Family Tanagers (Thraupidae)

Least Concern

Black-capped Warbling-finch (Microspingus melanoleucus)


French: Tangara à capuchon noir German: Schwarzwangen-Finkentangare Spanish: Monterita cabecinegra

Emberiza melanoleuca

d’Orbigny and Lafresnaye

, 1837,

Chiquitos, Bolivia


Formerly treated as conspecific with M. cinereus. Monotypic.


SE Bolivia (Cochabamba and Santa Cruz S to E Chuquisaca and E Tarija), W & C Paraguay (except extreme E Alto Paraná), N & NC Argentina (Salta, Jujuy and Formosa S to San Luis, C Córdoba and extreme N Buenos Aires), W Uruguay and SE Brazil (extreme W Rio Grande do Sul).

Descriptive notes

13 cm; 9–15 g. A small, compact and relatively short-tailed warbling-finch with small, triangular bill. Male has black hood from forehead to nape, cleanly demarcated by... read more


Song a high-pitched and monotonously repeated three-part (sometimes four-part) “twasut tsee... read more


Chaco woodlands, espinal (thorny woodlands), savanna and shrub-forest; prefers dense... read more

Food and feeding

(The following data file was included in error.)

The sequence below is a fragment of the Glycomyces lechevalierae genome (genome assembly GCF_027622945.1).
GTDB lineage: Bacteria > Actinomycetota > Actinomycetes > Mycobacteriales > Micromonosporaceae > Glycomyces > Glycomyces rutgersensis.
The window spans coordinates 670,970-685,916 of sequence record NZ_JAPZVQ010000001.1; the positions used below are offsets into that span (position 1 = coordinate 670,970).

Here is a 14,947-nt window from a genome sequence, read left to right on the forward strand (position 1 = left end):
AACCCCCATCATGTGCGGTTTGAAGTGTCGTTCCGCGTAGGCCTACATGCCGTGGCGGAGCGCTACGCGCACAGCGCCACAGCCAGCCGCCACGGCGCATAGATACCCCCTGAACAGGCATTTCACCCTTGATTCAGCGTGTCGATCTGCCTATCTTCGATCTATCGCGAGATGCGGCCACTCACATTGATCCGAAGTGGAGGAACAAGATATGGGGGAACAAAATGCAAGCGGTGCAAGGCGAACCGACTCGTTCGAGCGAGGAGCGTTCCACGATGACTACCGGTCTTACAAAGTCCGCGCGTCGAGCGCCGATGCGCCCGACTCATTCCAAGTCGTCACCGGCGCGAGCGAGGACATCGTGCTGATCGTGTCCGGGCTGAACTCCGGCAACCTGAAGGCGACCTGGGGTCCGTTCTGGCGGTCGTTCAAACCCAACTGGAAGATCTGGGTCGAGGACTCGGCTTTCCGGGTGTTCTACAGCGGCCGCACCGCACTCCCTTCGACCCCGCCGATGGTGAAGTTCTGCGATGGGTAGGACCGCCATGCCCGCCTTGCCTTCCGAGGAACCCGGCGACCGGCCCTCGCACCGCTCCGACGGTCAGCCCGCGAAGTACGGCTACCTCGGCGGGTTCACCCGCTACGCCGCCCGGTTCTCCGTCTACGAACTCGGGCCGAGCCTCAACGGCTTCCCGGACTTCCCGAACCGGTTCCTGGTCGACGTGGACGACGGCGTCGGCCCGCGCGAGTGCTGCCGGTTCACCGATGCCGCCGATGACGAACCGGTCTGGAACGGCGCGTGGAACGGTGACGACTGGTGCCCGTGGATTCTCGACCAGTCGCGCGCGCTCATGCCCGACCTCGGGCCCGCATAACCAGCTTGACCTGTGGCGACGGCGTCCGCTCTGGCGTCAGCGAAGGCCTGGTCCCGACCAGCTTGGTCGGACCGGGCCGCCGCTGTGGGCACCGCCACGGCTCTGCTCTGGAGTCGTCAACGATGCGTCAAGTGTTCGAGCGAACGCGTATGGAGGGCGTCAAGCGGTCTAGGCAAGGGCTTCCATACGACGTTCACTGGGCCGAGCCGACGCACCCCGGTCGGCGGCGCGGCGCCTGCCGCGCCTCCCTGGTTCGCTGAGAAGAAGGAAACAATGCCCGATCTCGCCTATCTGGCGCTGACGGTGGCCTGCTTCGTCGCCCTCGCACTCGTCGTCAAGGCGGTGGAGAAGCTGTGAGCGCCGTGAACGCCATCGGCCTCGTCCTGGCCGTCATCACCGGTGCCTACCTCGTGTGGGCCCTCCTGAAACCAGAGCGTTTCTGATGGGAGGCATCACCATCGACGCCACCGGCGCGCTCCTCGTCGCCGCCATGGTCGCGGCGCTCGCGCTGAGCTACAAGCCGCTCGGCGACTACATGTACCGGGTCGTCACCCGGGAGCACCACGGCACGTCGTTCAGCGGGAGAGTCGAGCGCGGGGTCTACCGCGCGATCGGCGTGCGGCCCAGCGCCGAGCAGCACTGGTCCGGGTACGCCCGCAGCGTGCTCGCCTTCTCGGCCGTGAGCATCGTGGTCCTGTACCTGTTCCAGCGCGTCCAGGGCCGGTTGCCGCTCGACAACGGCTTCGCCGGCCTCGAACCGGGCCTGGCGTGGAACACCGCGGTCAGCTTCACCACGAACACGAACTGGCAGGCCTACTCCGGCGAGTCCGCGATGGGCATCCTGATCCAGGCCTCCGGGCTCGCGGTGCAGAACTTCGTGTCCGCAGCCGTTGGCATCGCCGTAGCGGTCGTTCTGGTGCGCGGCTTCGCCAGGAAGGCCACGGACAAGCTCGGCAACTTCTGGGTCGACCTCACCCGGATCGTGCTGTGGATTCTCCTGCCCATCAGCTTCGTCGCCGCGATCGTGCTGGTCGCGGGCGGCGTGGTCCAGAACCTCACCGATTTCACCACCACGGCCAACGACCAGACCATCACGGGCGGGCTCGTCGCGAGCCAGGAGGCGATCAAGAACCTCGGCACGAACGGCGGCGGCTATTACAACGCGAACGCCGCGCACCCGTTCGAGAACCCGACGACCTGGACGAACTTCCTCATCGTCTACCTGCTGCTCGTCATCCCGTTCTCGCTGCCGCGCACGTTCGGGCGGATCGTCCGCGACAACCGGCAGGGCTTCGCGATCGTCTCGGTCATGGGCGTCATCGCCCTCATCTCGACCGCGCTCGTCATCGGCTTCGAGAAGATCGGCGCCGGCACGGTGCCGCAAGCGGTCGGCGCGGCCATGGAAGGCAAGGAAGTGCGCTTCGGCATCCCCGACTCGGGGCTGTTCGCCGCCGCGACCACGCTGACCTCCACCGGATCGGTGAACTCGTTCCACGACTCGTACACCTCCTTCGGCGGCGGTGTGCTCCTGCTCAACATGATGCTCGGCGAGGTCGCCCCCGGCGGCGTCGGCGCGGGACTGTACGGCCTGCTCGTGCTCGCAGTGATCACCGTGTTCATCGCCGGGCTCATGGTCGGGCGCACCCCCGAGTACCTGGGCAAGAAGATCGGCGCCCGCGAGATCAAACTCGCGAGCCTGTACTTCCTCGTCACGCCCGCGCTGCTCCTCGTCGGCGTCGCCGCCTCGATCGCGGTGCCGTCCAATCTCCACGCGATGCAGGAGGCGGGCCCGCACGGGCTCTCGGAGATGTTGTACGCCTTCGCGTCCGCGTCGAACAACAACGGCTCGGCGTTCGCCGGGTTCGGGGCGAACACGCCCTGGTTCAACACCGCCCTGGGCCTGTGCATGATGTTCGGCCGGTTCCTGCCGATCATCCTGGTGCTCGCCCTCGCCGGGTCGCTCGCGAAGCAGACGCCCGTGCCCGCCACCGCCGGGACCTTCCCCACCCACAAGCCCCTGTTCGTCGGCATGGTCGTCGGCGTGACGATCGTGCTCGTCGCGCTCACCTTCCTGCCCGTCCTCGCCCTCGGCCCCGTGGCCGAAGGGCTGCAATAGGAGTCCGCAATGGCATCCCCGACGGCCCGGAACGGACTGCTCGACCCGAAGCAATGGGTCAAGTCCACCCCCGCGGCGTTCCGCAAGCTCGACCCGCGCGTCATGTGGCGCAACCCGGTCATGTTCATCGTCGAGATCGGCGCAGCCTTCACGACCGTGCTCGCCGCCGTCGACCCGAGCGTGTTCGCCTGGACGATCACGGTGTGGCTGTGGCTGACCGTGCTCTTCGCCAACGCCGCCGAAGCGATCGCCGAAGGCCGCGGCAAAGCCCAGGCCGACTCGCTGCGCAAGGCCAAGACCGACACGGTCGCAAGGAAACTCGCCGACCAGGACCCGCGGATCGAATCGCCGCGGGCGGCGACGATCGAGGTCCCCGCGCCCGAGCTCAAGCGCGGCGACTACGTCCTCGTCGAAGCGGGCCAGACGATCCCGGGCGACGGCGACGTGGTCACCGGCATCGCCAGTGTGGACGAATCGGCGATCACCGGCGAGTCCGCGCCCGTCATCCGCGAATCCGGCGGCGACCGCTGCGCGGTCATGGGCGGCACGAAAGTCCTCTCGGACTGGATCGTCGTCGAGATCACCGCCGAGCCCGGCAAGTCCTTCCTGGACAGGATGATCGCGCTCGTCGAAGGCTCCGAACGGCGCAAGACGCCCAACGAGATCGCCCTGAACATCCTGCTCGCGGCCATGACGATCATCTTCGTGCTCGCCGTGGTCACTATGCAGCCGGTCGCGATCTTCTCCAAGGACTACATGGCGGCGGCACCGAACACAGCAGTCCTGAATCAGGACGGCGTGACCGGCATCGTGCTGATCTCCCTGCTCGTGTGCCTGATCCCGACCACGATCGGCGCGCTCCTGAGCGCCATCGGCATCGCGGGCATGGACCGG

Seeds, fruits and flowers; may also take arthropods, particularly during breeding season. Forages largely in shrubbery, scrub and small... read more


Nests found during Oct–Feb In Argentina; nest-building in mid-Nov in Brazil. Nest a cup made from dry grass and vegetable fibres,... read more



Status and conservation

Not globally threatened. Relatively common, sometimes abundant; widespread. No known threats.

Recommended citation

Jaramillo, A. (2020). Black-capped Warbling-finch (Microspingus melanoleucus). In: del Hoyo, J., Elliott, A., Sargatal, J., Christie, D.A. & de Juana, E. (eds.). Handbook of the Birds of the World Alive. Lynx Edicions, Barcelona. (retrieved from on 26 February 2020).